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对早产儿应用较高和较低血红蛋白输血阈值的比较
Higher or Lower Hemoglobin Transfusion Thresholds for Preterm Infants


Haresh Kirpalani ... 妇产科和儿科 • 2020.12.31
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• 新生儿血小板输注阈值的随机试验

摘要


背景

有限的数据提示,给患贫血的极低出生体重儿进行红细胞输血的过程中,应用较高的血红蛋白阈值有可能降低认知发育迟缓的风险。

 

方法

我们开展了一项开放标签的多中心试验,本试验纳入出生体重≤1,000 g并且在胎龄22周0日至28周6日出生的婴儿;我们在婴儿出生后48小时内将其随机分组,两组分别以较高或较低的血红蛋白阈值接受红细胞输血,直至停经后胎龄36周或者出院(以较早的一项为准)。主要结局是由婴儿22~26月龄(针对早产进行了校正)时死亡或神经发育障碍(认知发育迟缓、大脑性瘫痪或者听力或视力丧失)构成的复合结局。

 

结果

共计1,824名婴儿(平均出生体重,756 g;平均胎龄,25.9周)被随机分组。在整个治疗期间的输血前平均血红蛋白水平方面,两组间有1.9 g/dL(19 g/L)的差异。本试验获得了1,692名婴儿(92.8%)的主要结局数据。在较高阈值组的845名婴儿中,423名(50.1%)死亡或者存活但有神经发育障碍,而在较低阈值组847名婴儿中,422名(49.8%)死亡或者存活但有神经发育障碍(针对出生体重分层和试验中心校正后的相对危险度,1.00;95%置信区间[CI],0.92~1.10;P=0.93)。2岁时,较高和较低阈值组的死亡率(分别为16.2%和15.0%)和神经发育障碍发生率(分别为39.6%和40.3%)相似。出院时,两组中无重度并发症的生存率分别为28.5%和30.9%。严重不良事件发生率分别为22.7%和21.7%。

 

结论

给极低出生体重儿进行红细胞输血的过程中,应用较高的血红蛋白阈值未能改善22~26月龄(针对早产校正后)时无神经发育障碍的生存率(由美国国立心肺和血液研究所[National Heart, Lung, and Blood Institute]等资助,TOP在ClinicalTrials.gov注册号为NCT01702805)。





作者信息

Haresh Kirpalani, B.M., Edward F. Bell, M.D., Susan R. Hintz, M.D., Sylvia Tan, M.S., Barbara Schmidt, M.D., Aasma S. Chaudhary, B.S., R.R.T., Karen J. Johnson, R.N., B.S.N., Margaret M. Crawford, B.S., C.C.R.P., Jamie E. Newman, Ph.D., M.P.H., Betty R. Vohr, M.D., Waldemar A. Carlo, M.D., Carl T. D’Angio, M.D., Kathleen A. Kennedy, M.D., M.P.H., Robin K. Ohls, M.D., Brenda B. Poindexter, M.D., Kurt Schibler, M.D., Robin K. Whyte, M.B., B.S., John A. Widness, M.D., John A.F. Zupancic, M.D., Sc.D., Myra H. Wyckoff, M.D., William E. Truog, M.D., Michele C. Walsh, M.D., Valerie Y. Chock, M.D., Abbot R. Laptook, M.D., Gregory M. Sokol, M.D., Bradley A. Yoder, M.D., Ravi M. Patel, M.D., C. Michael Cotten, M.D., M.H.S., Melissa F. Carmen, M.D., Uday Devaskar, M.D., Sanjay Chawla, M.D., Ruth Seabrook, M.D., Rosemary D. Higgins, M.D., and Abhik Das, Ph.D. for the Eunice Kennedy Shriver NICHD Neonatal Research Network*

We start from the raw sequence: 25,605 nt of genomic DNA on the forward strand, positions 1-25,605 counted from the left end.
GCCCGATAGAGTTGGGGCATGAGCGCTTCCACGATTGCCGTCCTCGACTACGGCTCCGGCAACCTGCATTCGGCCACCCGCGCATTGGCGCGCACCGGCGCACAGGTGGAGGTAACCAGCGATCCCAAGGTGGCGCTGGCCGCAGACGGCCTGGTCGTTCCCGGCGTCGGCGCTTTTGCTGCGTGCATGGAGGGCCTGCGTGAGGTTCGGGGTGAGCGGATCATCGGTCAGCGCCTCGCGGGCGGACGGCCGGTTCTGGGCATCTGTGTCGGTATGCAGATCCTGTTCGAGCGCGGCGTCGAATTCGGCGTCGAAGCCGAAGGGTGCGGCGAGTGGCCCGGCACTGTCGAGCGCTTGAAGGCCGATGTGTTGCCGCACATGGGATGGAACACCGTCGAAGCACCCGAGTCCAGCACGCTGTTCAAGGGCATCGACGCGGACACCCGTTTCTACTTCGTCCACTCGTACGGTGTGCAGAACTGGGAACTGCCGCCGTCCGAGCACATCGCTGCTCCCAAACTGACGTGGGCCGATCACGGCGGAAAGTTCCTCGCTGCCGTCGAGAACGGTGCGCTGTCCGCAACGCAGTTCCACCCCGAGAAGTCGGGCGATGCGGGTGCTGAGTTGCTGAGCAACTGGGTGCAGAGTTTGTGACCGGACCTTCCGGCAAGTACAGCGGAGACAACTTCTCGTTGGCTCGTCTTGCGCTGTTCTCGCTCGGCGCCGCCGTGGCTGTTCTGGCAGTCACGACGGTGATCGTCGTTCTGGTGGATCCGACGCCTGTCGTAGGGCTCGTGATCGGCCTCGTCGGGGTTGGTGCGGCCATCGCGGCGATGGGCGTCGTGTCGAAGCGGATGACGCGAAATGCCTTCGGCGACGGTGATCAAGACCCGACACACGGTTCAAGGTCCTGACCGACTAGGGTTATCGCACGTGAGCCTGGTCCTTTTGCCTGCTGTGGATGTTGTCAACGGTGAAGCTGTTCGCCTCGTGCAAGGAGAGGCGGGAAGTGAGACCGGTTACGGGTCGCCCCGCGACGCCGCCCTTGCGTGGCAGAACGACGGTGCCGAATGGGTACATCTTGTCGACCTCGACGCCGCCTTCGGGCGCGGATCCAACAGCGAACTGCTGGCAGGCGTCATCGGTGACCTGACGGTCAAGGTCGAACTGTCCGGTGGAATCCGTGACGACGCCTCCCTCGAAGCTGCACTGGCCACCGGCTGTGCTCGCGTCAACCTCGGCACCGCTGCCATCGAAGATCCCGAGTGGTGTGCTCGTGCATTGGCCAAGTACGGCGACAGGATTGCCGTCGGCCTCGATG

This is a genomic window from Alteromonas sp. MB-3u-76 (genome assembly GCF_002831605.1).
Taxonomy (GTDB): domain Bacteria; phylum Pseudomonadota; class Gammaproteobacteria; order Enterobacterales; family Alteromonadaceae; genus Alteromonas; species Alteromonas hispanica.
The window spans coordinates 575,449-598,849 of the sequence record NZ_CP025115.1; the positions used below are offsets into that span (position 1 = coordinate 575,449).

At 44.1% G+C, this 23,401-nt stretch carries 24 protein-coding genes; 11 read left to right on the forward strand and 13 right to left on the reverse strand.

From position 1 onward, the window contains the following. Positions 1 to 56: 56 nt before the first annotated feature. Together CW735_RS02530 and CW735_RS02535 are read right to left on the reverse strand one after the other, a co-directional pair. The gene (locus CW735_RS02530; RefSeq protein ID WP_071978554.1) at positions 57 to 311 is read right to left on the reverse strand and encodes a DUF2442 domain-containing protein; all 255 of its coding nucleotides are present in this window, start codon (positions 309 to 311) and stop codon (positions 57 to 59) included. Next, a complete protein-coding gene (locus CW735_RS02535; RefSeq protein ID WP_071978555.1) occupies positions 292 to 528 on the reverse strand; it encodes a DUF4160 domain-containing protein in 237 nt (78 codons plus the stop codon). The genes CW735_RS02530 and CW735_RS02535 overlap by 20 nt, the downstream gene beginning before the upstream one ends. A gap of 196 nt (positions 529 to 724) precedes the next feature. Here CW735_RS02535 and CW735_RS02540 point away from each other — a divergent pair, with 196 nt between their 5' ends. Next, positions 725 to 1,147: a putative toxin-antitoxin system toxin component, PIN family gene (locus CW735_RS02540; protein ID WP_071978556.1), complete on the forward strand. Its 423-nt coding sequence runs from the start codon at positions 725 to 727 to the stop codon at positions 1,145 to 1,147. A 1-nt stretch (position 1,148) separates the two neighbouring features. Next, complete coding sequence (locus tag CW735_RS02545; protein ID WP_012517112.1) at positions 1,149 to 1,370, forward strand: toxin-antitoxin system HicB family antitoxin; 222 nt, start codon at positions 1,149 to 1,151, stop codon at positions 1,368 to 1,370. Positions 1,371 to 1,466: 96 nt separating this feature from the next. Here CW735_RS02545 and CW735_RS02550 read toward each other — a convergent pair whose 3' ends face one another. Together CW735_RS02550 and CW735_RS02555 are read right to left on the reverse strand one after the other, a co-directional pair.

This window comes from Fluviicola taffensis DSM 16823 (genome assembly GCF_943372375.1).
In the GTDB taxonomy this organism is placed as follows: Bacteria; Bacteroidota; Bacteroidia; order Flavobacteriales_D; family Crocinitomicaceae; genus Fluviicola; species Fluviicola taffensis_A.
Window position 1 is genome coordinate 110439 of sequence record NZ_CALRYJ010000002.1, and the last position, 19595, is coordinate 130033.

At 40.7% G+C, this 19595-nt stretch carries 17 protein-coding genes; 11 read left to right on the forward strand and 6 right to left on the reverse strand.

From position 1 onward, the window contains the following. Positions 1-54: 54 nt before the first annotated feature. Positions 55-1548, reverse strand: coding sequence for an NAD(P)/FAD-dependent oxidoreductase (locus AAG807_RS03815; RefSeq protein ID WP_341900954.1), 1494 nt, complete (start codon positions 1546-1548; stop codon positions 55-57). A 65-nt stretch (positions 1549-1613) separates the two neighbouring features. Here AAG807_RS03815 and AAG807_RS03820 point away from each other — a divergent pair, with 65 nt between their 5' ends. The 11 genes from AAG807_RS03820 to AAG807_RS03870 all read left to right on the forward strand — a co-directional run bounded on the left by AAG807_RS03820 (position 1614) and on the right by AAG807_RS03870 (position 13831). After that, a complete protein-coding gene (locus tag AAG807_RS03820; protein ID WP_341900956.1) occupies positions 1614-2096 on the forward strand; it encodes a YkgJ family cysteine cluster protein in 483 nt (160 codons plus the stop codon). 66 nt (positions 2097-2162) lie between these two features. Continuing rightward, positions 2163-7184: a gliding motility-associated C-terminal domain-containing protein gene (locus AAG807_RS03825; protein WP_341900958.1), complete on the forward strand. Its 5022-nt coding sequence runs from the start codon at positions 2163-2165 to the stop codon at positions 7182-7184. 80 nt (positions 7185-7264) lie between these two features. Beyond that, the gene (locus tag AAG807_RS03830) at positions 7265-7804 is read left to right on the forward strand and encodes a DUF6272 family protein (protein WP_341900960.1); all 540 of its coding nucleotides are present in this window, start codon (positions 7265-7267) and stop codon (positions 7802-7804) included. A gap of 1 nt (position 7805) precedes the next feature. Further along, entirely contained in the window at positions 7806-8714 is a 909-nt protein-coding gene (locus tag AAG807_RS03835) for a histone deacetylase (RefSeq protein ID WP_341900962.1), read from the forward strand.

From the Department of Pediatrics, University of Pennsylvania, and Children’s Hospital of Philadelphia, Philadelphia (H.K., B.S., A.S.C.); the Department of Pediatrics, University of Iowa, Iowa City (E.F.B., K.J.J., J.A.W.); the Department of Pediatrics, Division of Neonatal and Developmental Medicine, Stanford University School of Medicine and Lucile Packard Children’s Hospital, Palo Alto (S.R.H., V.Y.C.), and the Department of Pediatrics, University of California, Los Angeles, Los Angeles (U.D.) — both in California; the Biostatistics and Epidemiology Division, RTI International, Research Triangle Park (S.T., M.M.C.), and the Department of Pediatrics, Duke University School of Medicine, Durham (C.M.C.) — both in North Carolina; the Biostatistics and Epidemiology Division, RTI International, Rockville (J.E.N., A.D.), and the Eunice Kennedy Shriver National Institute of Child Health and Human Development, National Institutes of Health, Bethesda (R.D.H.) — both in Maryland; the Department of Pediatrics, Women and Infants Hospital, Brown University, Providence, RI (B.R.V., A.R.L.); the Division of Neonatology, University of Alabama at Birmingham, Birmingham (W.A.C.); the University of Rochester School of Medicine and Dentistry, Rochester, NY (C.T.D., M.F.C.); the Department of Pediatrics, McGovern Medical School at the University of Texas Health Science Center at Houston, Houston (K.A.K.), and the Department of Pediatrics, University of Texas Southwestern Medical Center, Dallas (M.H.W.); the University of New Mexico Health Sciences Center, Albuquerque (R.K.O.); the Department of Pediatrics, Division of Neonatology, University of Utah School of Medicine, Salt Lake City (R.K.O., B.A.Y.); the Department of Pediatrics, Indiana University School of Medicine, Indianapolis (B.B.P., G.M.S.); Cincinnati Children’s Hospital Medical Center, Department of Pediatrics, University of Cincinnati College of Medicine, Cincinnati (B.B.P., K.S.), the Department of Pediatrics, Rainbow Babies and Children’s Hospital, Case Western Reserve University, Cleveland (M.C.W.), and Nationwide Children’s Hospital and the Department of Pediatrics, Ohio State University College of Medicine, Columbus (R.S.); the Department of Pediatrics, Dalhousie University, Halifax, NS, Canada (R.K.W.); the Department of Neonatology, Harvard Medical School, Beth Israel Deaconess Medical Center, Boston (J.A.F.Z.); the Department of Pediatrics, Children’s Mercy Hospital, Kansas City, MO (W.E.T.); Emory University School of Medicine, Department of Pediatrics, Children’s Healthcare of Atlanta, Atlanta (R.M.P.); the Department of Pediatrics, Wayne State University, Detroit (S.C.); and the College of Health and Human Services, George Mason University, Fairfax, VA (R.D.H.). Address reprint requests to Dr. Kirpalani at the Division of Neonatology, Children’s Hospital of Philadelphia, University of Pennsylvania, 34th St. and Civic Center Blvd., Philadelphia PA 19104, or at kirpalanih@email.chop.edu. *The Eunice Kennedy Shriver National Institute of Child Health and Human Development (NICHD) Neonatal Research Network members are listed in the Supplementary Appendix, available with the full text of this article at NEJM.org.

 

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